Redbourn at risk from St Albans homes plan
PUBLISHED: 06:00 30 December 2014
Village campaigners fighting to prevent a massive housing development on their doorstep have welcomed a highly critical report on the scheme from an adjoining council.
St Albans district council is proposing to build 2,500 homes on Green Belt Crown Estates land on two sites to the east of Hemel Hempstead - land which is within the district counci’s boundary but which will effectively adjoin Hemel Hempstead.
If the whole of the land is developed, it will mean countryside separating Hemel Hempstead and Redbourn being built upon and a minimum of 500 metres between the new housing and the village.
That has prompted fears that Redbourn will effectively be joined up to Hemel Hempstead - even though the east of Hemel Hempstead land falls within the boundary of St Albans district.
The East of Hemel Hempstead sites are among four in the draft St Albans Strategic Local Plan (SLP) which could be built upon to meet housing targets if land has to be taken out of the Green Belt.
Consultation has just finished on the draft SLP and Dacorum borough council (DBC), which takes in Hemel Hempstead, is very concerned about aspects of the proposal.
Their views have the full support of the action group RAGE - Redbourn Against Greenbelt Erosion - which is gaining strength in the village because of the likely impact on the community.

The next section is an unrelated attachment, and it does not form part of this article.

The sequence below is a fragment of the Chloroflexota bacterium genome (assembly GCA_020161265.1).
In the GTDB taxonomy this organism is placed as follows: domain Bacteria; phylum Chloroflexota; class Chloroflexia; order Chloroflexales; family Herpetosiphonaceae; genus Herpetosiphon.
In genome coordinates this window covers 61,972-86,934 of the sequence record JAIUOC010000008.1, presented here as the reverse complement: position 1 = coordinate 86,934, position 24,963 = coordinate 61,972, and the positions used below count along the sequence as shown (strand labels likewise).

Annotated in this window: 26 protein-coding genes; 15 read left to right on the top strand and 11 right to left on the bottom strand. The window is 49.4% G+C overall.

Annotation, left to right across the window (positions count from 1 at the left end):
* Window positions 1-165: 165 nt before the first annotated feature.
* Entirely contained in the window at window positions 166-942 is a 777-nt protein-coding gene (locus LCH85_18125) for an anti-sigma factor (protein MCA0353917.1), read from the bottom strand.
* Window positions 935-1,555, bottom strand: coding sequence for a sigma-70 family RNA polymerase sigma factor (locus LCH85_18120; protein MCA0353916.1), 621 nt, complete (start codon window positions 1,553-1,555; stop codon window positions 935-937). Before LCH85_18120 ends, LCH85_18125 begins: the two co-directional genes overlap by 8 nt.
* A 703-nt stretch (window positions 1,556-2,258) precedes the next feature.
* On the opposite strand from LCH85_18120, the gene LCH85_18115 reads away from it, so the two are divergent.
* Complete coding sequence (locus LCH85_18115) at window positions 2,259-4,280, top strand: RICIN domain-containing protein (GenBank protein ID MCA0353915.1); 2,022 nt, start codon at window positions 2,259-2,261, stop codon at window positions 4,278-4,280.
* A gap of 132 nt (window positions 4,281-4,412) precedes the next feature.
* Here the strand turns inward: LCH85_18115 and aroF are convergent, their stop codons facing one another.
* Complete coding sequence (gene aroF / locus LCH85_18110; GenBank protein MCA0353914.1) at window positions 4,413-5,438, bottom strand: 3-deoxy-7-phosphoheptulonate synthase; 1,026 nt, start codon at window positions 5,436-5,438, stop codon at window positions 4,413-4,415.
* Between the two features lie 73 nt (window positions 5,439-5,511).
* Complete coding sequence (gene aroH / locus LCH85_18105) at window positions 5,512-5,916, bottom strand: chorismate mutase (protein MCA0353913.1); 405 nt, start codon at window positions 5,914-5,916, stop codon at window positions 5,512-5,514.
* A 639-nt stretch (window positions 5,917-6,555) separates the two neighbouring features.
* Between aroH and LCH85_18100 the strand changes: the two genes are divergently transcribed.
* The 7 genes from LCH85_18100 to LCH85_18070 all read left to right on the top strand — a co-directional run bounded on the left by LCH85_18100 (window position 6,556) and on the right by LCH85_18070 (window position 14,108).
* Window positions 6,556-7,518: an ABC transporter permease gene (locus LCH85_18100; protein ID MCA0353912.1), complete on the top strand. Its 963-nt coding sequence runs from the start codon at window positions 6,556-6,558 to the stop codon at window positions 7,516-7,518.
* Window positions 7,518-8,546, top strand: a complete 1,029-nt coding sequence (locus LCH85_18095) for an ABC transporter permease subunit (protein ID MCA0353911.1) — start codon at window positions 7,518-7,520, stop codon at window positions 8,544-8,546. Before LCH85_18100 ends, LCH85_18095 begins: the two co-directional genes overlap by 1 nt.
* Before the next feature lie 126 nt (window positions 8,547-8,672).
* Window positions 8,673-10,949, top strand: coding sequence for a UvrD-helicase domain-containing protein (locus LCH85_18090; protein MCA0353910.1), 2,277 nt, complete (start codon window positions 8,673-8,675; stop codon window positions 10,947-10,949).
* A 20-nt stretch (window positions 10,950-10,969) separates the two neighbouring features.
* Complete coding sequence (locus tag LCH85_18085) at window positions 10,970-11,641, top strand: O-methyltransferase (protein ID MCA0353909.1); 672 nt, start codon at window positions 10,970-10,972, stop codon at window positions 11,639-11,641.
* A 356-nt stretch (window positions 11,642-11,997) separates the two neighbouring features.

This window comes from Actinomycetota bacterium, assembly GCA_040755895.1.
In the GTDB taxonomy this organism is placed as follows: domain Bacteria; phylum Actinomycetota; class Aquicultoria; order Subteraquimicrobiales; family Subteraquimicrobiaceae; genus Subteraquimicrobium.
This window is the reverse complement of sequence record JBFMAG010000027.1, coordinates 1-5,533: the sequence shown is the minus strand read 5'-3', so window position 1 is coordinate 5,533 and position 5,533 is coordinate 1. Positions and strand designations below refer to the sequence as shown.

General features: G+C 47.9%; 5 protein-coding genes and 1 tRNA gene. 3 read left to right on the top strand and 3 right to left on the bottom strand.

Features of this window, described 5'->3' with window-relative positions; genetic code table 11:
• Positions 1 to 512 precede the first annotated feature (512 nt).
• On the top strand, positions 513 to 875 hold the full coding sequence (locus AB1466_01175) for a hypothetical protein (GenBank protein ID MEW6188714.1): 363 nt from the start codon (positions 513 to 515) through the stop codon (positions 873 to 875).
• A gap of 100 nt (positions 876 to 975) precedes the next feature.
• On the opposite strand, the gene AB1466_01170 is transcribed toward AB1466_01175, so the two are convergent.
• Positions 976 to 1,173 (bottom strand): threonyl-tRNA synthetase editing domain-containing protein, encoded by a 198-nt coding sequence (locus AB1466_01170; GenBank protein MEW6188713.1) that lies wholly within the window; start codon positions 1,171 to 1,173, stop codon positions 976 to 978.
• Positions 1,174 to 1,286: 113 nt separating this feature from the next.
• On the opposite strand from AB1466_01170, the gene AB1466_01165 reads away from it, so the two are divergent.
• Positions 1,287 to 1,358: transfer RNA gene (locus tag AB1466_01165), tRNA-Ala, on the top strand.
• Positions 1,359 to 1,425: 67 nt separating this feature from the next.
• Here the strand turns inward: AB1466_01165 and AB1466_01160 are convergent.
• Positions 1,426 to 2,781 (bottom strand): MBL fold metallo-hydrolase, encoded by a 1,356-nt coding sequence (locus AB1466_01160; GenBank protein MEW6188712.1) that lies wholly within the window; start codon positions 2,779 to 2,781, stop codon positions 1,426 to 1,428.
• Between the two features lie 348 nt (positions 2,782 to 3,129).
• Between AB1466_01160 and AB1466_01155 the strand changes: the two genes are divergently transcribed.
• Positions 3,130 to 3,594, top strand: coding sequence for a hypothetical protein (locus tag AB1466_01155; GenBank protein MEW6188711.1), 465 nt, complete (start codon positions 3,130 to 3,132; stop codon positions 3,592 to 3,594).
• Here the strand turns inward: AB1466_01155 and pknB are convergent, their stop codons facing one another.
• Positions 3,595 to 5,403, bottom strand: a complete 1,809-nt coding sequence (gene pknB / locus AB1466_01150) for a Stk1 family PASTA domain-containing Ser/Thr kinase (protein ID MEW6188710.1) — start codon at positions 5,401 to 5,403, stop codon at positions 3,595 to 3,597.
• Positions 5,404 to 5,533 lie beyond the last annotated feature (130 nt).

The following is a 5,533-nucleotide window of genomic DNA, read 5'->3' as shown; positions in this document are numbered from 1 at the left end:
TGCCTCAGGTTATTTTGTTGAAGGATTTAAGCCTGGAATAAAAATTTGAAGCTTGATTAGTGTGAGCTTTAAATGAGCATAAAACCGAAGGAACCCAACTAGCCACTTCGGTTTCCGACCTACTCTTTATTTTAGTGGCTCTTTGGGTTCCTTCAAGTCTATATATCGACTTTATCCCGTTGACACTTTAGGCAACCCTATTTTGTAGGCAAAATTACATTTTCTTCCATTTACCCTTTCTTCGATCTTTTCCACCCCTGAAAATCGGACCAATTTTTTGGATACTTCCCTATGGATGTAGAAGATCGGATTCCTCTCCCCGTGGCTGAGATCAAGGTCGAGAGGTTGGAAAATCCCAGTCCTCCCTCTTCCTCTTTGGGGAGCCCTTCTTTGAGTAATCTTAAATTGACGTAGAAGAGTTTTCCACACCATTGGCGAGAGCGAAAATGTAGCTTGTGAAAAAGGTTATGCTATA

While supporting development of the sites, DBC has voiced its concern about the lack of consultation with St Albans council over the proposal and wants to see a less dense, ‘garden city’ approach taken to future development,
It describes the timetable for the adoption of the SLP as ‘ambitious’ and believes that technical work it is carrying out should be taken into account before work goes any further.
DBC is also unhappy about the lack of consideration of infrastructure planning and highway modelling and is asking for clarification about future education needs.
Cllr David Mitchell, chair of RAGE, welcomed the response from DBC, particularly its comments about infrastructure, sewage capacity and the proposed density of the housing - 44 dwellings per hectare.
He backed the ‘garden city’ approach and said if the development went ahead as St Albans council wanted, it would ‘destroy the village as a village.”
He went on: “One of Dacorum’s complaints about St Albans planning is that if you are going to build houses it should be a gradual extension to Hemel Hempstead as it is.”
Cllr Mitchell, who is also chair of Redbourn parish council, welcomed the more measured approach DBC was taking and said the momentum in the village against the proposed development had been growing since the SLP went out for consultation.
Accusing the district council of pushing 2,500 houses ‘as far away as it could possibly be’, he went on: “First and foremost it is essential to maintain the Green Belt to keep the green lungs but it is going to be difficult to see off development of this land.
“St Albans council hasn’t got a clue and it is hoping to get the plans through, tick a lot of boxes and then disaster will materialise over the next 10 to 20 years.”
The East of Hemel proposal has received the backing of both St Albans MP Anne Main and Dacorum MP Mike Penning who think it would reduce pressure on other Green Belt land but to date, the village has not received any support from its MP Peter Lilley.